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Updated: Wed, 13 Nov 2013 07:24:52 GMT | By The Associated Press, cbc.ca

Typhoon-hit Philippines struggles with hunger



A woman holding her rosary waits to get on a military flight out of town after super typhoon Haiyan battered Tacloban city, central Philippines November 13, 2013. The government has been overwhelmed by the force of the typhoon, which decimated large swathes of Leyte province where local officials have said they feared 10,000 people died, many drowning in a tsunami-like surge of seawater. REUTERS/Edgar Su Edgar Su/Reuters

A woman holding her rosary waits to get on a military flight out of town after super typhoon Haiyan battered Tacloban city, central Philippines November 13, 2013. The government has been overwhelmed by the force of the typhoon, which decimated large swathes of Leyte province where local officials have said they feared 10,000 people died, many drowning in a tsunami-like surge of seawater. REUTERS/Edgar Su Edgar Su/Reuters

Thousands stormed a rice warehouse on a Philippine island devastated by Typhoon Haiyan, authorities said Wednesday, highlighting the urgent need to get water, food and medical supplies into an increasingly desperate region.

Five days after one of the strongest tropical storms on record levelled tens of thousands of houses in the central Philippines, relief operations were only starting to pick up pace, with two more airports in the region reopening, allowing for more aid flights.

But minimal food and water was reaching people in the devastated city of Tacloban, on Leyte island, which bore the brunt of the storm, and outlying regions due to a lack of trucks and blocked roads.

"There's a bit of a logjam, to be absolutely honest, getting stuff in here," said Sebastian Rhodes Stampa, from the United Nations Office for the Coordination of Humanitarian Affairs.

"You've had quite a lot of security coming in over the last couple of days, less so other things. So then it gets here and then we're going to have a real challenge with logistics in terms of getting things out of here, into town, out of town, into the other areas," he said from the airport in Tacloban.

"The reason for that essentially is that there are no trucks, the roads are all closed."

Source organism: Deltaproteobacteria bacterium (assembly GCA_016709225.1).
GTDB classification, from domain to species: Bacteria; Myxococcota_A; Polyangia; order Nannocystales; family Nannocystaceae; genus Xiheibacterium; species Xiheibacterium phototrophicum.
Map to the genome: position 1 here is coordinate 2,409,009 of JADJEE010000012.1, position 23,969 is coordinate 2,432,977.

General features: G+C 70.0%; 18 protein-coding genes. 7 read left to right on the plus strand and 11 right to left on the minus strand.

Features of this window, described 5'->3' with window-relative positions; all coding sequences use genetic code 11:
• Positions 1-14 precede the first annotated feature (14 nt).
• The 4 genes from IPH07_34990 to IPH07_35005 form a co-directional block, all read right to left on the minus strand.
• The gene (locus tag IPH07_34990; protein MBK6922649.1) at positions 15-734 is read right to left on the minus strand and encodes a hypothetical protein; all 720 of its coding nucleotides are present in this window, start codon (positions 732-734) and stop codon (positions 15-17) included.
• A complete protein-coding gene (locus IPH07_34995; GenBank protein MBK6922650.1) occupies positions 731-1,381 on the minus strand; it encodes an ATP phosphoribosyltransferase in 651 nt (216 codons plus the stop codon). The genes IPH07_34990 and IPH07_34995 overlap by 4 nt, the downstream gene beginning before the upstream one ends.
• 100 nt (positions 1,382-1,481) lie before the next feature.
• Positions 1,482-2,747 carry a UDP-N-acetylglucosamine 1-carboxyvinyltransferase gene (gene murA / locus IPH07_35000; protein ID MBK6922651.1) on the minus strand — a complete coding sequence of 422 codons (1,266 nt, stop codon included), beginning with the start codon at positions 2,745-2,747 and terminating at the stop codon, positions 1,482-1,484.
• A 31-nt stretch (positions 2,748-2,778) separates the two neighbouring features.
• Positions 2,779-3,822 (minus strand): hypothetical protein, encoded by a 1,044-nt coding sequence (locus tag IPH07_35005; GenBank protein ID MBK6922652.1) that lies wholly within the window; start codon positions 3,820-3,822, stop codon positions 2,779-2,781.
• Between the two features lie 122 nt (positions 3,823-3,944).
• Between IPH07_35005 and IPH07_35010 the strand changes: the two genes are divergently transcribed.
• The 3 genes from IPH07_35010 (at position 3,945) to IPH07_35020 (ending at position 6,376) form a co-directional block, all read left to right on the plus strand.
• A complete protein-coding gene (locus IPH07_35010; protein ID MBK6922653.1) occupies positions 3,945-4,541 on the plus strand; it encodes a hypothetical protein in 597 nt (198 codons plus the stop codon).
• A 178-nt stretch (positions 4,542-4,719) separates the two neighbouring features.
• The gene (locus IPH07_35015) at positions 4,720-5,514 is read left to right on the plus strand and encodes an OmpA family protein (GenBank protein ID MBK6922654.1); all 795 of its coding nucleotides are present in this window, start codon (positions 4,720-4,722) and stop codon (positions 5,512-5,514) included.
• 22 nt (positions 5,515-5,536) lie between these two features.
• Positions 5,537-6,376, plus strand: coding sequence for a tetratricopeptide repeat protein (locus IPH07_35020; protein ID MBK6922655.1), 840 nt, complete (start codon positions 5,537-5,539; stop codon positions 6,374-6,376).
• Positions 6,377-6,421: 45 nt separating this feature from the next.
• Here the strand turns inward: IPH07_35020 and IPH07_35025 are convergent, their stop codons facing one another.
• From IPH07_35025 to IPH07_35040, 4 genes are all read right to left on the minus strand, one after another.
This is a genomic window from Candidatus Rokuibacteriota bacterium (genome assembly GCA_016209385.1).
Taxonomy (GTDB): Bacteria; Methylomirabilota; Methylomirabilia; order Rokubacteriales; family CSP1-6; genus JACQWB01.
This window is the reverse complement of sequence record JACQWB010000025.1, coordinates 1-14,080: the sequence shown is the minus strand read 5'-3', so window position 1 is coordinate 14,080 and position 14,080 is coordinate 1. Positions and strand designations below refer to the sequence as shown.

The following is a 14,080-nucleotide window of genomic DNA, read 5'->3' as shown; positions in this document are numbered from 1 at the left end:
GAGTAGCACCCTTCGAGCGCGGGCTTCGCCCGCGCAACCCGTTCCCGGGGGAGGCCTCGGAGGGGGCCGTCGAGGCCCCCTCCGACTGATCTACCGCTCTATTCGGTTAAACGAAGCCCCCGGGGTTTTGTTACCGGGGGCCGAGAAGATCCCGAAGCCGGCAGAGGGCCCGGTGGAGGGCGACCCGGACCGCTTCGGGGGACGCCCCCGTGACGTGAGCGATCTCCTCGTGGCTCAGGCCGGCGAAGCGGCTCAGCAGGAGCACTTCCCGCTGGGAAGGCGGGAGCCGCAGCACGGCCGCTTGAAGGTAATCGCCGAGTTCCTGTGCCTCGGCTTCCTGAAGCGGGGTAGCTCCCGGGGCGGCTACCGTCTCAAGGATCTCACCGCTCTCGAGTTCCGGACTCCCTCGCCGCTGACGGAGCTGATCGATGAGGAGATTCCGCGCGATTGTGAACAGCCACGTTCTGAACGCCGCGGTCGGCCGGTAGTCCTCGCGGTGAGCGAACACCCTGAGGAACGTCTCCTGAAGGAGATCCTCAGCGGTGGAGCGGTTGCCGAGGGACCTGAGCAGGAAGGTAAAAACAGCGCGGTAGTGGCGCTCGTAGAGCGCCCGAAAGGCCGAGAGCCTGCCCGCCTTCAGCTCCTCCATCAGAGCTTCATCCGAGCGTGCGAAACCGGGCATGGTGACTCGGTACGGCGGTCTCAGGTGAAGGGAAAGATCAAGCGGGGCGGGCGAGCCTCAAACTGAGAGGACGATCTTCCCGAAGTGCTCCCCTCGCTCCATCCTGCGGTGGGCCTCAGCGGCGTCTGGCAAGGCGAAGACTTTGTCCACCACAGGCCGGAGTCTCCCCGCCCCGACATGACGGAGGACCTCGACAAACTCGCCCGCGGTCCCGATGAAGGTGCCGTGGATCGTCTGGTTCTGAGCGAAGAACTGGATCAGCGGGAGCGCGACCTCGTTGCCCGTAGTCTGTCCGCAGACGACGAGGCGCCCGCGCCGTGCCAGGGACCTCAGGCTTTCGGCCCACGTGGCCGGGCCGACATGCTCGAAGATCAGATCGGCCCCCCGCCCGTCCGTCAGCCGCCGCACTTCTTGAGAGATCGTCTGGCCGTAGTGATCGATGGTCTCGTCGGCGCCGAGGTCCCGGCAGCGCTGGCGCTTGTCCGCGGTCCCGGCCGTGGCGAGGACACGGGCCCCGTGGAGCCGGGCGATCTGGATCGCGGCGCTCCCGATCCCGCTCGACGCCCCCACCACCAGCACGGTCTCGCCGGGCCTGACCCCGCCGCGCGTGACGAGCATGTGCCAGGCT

In the first reported deaths as a result of looting, eight people were crushed to death Tuesday when a wall collapsed as they and thousands of others stormed a rice warehouse on Leyte Island, said National Food Authority spokesman Rex Estoperez.

The looters in Alangalang municipality carted away up to 100,000 sacks of rice, he said.

CBC reporter Andrew Lee said from Cebu City that as he drove north on the island of Cebu, he saw people on the side of the road begging for food and water.   

Some people in vehicles threw out water bottles and noodle packages, Lee said. "Kids'd be scrambling all over the street, almost getting hit by cars, just trying to get some food."

Lee said some people he talked to had received help five days ago, but nothing since then. "Which really amazed them because they know that people can get to them, and they're very frustrated by this."

CBC's Chris Brown said from the municipality of Medellin, also on Cebu island, that anger and frustration were rising as people waited for rice. The only good news from the area was that the death toll appeared to be low despite heavy property damage.

Reports of armed gangs

Since the storm, people in damaged areas have broken into homes, malls and garages, where they have stripped the shelves of food, water and other goods. Authorities have struggled to stop the looting. 

On Wednesday, gunfire broke out in Tacloban between security forces and armed men, but the circumstances were unclear, according to footage on local TV.​